All of these options share the same parameter: jsonGet


Linking Through json: Names

For this, the json should look like the following:

{“names”:[{"name":somename], {“name”:”some other name”}]}

So, for a list of Alexandria, Athens, Rome, and Sparta the json is:

{“names”: [{"name": "Alexandria"}, {"name": "Athens"}, {"name": "Rome"}, {"name": "Sparta"}]}

Simply add


to the front of your json string and append this to the url, as in the following example:{“names”: [{"name": "Alexandria"}, {"name": "Athens"}, {"name": "Rome"}, {"name": "Sparta"}]}

You will now see all of the places populated on the map. Once again, this behaves exactly like the search function on the map, so you may get multiple results for a single place name.


Linking Through json: Pleiades IDs

This functionality is nearly identical to the names discussed above, although it uses different keys in the json string.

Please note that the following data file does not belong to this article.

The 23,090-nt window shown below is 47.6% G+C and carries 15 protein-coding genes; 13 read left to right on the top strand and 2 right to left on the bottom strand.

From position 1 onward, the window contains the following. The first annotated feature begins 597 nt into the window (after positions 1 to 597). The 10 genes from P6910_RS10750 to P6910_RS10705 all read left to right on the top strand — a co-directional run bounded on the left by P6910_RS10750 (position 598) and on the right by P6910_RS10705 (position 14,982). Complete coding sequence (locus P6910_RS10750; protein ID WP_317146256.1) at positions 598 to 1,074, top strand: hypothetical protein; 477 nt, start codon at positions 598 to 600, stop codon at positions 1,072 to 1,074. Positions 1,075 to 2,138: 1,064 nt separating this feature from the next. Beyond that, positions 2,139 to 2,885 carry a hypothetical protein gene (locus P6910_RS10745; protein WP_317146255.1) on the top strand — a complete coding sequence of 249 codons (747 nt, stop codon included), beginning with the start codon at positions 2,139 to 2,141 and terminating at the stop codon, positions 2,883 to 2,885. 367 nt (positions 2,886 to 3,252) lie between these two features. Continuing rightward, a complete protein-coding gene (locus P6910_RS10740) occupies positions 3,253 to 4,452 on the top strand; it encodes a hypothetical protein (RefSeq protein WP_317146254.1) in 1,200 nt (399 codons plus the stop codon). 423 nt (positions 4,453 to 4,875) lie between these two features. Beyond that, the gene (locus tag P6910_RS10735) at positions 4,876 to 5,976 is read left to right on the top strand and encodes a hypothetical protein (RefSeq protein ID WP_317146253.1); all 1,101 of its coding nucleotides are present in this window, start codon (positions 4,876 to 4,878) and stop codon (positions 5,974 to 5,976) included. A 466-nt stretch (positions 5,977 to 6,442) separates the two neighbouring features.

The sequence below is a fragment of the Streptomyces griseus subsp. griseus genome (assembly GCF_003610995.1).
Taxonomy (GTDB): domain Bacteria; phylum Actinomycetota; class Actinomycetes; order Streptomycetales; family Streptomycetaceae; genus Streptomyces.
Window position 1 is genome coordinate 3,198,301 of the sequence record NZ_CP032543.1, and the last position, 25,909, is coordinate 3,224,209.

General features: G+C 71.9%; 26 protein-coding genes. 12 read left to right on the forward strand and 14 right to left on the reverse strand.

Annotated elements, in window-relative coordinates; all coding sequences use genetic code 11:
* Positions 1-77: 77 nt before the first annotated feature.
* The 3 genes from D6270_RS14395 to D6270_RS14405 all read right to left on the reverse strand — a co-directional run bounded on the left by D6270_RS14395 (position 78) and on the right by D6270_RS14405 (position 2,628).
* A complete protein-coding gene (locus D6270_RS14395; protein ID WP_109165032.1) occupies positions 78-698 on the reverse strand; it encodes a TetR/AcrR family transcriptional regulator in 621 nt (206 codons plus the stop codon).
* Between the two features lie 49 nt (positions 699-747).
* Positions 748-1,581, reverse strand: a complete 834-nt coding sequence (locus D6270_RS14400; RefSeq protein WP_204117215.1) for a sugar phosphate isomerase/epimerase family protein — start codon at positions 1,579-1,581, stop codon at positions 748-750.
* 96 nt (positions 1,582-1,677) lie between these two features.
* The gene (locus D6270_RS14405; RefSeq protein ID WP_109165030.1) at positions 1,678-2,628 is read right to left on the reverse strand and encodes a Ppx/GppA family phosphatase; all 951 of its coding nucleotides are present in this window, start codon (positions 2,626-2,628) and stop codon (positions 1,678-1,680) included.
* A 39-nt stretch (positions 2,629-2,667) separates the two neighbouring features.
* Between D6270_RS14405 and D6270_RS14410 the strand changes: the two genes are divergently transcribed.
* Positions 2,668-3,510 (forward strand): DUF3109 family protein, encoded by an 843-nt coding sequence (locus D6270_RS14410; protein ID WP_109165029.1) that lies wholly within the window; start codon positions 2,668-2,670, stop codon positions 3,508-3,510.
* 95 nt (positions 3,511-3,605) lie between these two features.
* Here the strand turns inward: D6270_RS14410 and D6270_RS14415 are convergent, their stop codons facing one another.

The json should follow this format:

{“pids”: [{"pid": "somepid"}, {"pid": "some other pid"}]}

A potential pid list should look like the following:

{“pids”: [{"pid": "30205"}, {"pid": "876562"}, {"pid": "422995"}, {"pid": "550812"}]}

Simply add


to the front of your .son string and append this to the url, as in the following example:{“pids”: [{"pid": "30205"}, {"pid": "876562"}, {"pid": "422995"}, {"pid": "550812"}]}

You will now see all of the places populated on the map.


Antiquity À-la-carte 2.0

October 31, 2012 in News, Updates

Antiquity À-la-carte 2.0

The Ancient World Mapping Center is pleased to release version 2.0 of the Antiquity à la Carte application. Version 1.0 appeared in spring 2012 and served as a proof of concept for the mapping application. The application, engineered by Ryan Horne, provides the user with a map base that can be populated by drawing on the collective databases of the Ancient World Mapping Center and the Pleiades Project. The new version, more fully featured, offers the user a range of new capabilities, including: